New on the children's computers is KidZviZ, the library explorer's toolbox. KidZviZ is the catalog that turns a child's ability to sort and remember into a search strategy. KidZviZ competes in the children's high-impact graphic environment and creates a world that kids can navigate through using reading skills over a wide range.
When your child sits down at the computer to search for a book in the library, he or she will be taken to the Person, Place, or Thing index. Kids adapt to it naturally because it's built around their abilities. KidZviZ uses sorting and memory skills to guide kids through a universe of subjects and titles.
KidZviZ says click a bubble to find what you want! The child clicks People and he can chose from Famous People, People I Know, Our Minds and Bodies, Different Cultures, and People at Work. If the child clicks on People at Work, KidZviZ shows several choices of places that people work. After making a choice the child can search the results found from the Library's automated catalog or do an advanced search within these guidelines. The Places and Things indexes work in the same manner. Unlike other visual navigation systems, KidZviZ is infinitely expandable. Everything fits in a way kids can quickly grasp and return to again and again.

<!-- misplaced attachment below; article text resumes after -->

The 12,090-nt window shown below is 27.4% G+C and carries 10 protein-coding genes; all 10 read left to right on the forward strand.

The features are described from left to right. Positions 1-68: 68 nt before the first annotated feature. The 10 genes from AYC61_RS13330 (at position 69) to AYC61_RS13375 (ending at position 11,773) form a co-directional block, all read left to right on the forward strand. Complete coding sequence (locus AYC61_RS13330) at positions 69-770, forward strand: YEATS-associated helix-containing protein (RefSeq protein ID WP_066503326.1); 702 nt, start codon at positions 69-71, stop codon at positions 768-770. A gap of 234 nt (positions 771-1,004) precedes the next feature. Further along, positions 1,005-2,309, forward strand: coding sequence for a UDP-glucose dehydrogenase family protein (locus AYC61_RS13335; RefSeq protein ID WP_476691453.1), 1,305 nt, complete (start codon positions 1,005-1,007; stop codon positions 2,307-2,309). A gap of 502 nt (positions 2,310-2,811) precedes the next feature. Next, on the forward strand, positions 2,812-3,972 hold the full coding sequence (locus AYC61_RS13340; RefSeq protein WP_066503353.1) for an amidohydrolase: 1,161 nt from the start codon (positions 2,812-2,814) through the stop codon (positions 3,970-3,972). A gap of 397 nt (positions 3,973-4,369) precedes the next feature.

The children's computers also feature the Magic School Bus and Whales, Magic School in Concert, Magic School Bus in Flight and Magic School Bus Lands on Mars.
Come to the Library and explore KidZviZ, as well as, the other attractions on the Children's Computers.
The Library has been entertaining its younger patrons for quite awhile with the AWE Machines in the Children’s Area. But now we have something to offer our older school age patrons. The "Edge" machine is located in a different area of the library gallery and offers games and activities for digital learning and just plain fun!
The "After School Edge" features over 50 separate software programs for 3rd grade and up without the internet. The touch screen desktop computer is easy to use and the software is challenging to the older juvenile patrons of the library.
The "Edge" features "Clue Finders Adventures", "Oregon Trail", "Math Blasters", "Zoombinis Logical Journal", and "World of Goo" just to name a few. Come explore the world of the “After School Edge” at the Library!!
Contact Childrens Specialist Peggy Kepner if you would like to schedule a field trip to the library for your group or class.
Because we care about the safety of your children, parents should be aware that the size and public nature of our building, as well as the many demands on the attention of staff, make it impossible for library employees to keep track of the whereabouts of your children or guarantee their safety.
Parents are expected to provide adequate supervision for their children and ensure their good behavior while at the library.
HERE ARE SOME GUIDELINES
Also see the Appropriate Behavior for Children at the Library page.